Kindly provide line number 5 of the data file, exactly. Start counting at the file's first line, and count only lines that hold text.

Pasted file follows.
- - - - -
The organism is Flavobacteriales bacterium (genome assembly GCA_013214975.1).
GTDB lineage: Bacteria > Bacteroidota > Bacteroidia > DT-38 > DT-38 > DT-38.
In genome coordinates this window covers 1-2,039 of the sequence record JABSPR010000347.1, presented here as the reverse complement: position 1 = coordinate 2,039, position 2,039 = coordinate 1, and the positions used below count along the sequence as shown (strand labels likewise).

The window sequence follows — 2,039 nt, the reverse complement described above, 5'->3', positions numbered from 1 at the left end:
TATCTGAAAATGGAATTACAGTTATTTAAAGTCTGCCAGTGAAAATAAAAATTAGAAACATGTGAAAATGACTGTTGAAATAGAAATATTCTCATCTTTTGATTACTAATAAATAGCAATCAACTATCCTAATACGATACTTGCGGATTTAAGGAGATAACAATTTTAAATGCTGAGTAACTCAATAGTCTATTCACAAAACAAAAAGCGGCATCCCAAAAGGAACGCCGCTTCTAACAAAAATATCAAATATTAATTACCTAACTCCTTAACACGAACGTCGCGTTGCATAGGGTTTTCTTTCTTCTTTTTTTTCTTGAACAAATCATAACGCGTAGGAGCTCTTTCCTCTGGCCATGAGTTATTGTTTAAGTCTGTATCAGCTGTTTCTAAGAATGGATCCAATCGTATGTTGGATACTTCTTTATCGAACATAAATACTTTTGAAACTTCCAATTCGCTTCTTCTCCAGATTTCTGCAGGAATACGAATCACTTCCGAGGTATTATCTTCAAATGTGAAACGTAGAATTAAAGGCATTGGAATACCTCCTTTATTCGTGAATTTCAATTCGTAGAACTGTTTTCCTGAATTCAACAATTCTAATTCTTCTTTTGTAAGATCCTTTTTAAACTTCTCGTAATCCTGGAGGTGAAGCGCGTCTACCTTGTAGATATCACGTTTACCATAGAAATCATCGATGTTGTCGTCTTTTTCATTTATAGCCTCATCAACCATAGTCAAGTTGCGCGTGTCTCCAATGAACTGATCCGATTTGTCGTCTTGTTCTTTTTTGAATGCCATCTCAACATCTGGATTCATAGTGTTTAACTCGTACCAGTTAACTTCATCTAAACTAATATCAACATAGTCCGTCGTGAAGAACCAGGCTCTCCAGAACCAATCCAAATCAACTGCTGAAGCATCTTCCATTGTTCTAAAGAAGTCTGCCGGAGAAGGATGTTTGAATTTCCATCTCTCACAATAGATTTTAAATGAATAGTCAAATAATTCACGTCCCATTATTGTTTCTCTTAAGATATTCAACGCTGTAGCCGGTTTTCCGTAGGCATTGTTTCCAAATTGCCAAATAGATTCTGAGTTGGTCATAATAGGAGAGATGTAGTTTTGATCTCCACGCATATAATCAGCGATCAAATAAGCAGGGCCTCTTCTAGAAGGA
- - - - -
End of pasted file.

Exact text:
TATCTGAAAATGGAATTACAGTTATTTAAAGTCTGCCAGTGAAAATAAAAATTAGAAACATGTGAAAATGACTGTTGAAATAGAAATATTCTCATCTTTTGATTACTAATAAATAGCAATCAACTATCCTAATACGATACTTGCGGATTTAAGGAGATAACAATTTTAAATGCTGAGTAACTCAATAGTCTATTCACAAAACAAAAAGCGGCATCCCAAAAGGAACGCCGCTTCTAACAAAAATATCAAATATTAATTACCTAACTCCTTAACACGAACGTCGCGTTGCATAGGGTTTTCTTTCTTCTTTTTTTTCTTGAACAAATCATAACGCGTAGGAGCTCTTTCCTCTGGCCATGAGTTATTGTTTAAGTCTGTATCAGCTGTTTCTAAGAATGGATCCAATCGTATGTTGGATACTTCTTTATCGAACATAAATACTTTTGAAACTTCCAATTCGCTTCTTCTCCAGATTTCTGCAGGAATACGAATCACTTCCGAGGTATTATCTTCAAATGTGAAACGTAGAATTAAAGGCATTGGAATACCTCCTTTATTCGTGAATTTCAATTCGTAGAACTGTTTTCCTGAATTCAACAATTCTAATTCTTCTTTTGTAAGATCCTTTTTAAACTTCTCGTAATCCTGGAGGTGAAGCGCGTCTACCTTGTAGATATCACGTTTACCATAGAAATCATCGATGTTGTCGTCTTTTTCATTTATAGCCTCATCAACCATAGTCAAGTTGCGCGTGTCTCCAATGAACTGATCCGATTTGTCGTCTTGTTCTTTTTTGAATGCCATCTCAACATCTGGATTCATAGTGTTTAACTCGTACCAGTTAACTTCATCTAAACTAATATCAACATAGTCCGTCGTGAAGAACCAGGCTCTCCAGAACCAATCCAAATCAACTGCTGAAGCATCTTCCATTGTTCTAAAGAAGTCTGCCGGAGAAGGATGTTTGAATTTCCATCTCTCACAATAGATTTTAAATGAATAGTCAAATAATTCACGTCCCATTATTGTTTCTCTTAAGATATTCAACGCTGTAGCCGGTTTTCCGTAGGCATTGTTTCCAAATTGCCAAATAGATTCTGAGTTGGTCATAATAGGAGAGATGTAGTTTTGATCTCCACGCATATAATCAGCGATCAAATAAGCAGGGCCTCTTCTAGAAGGA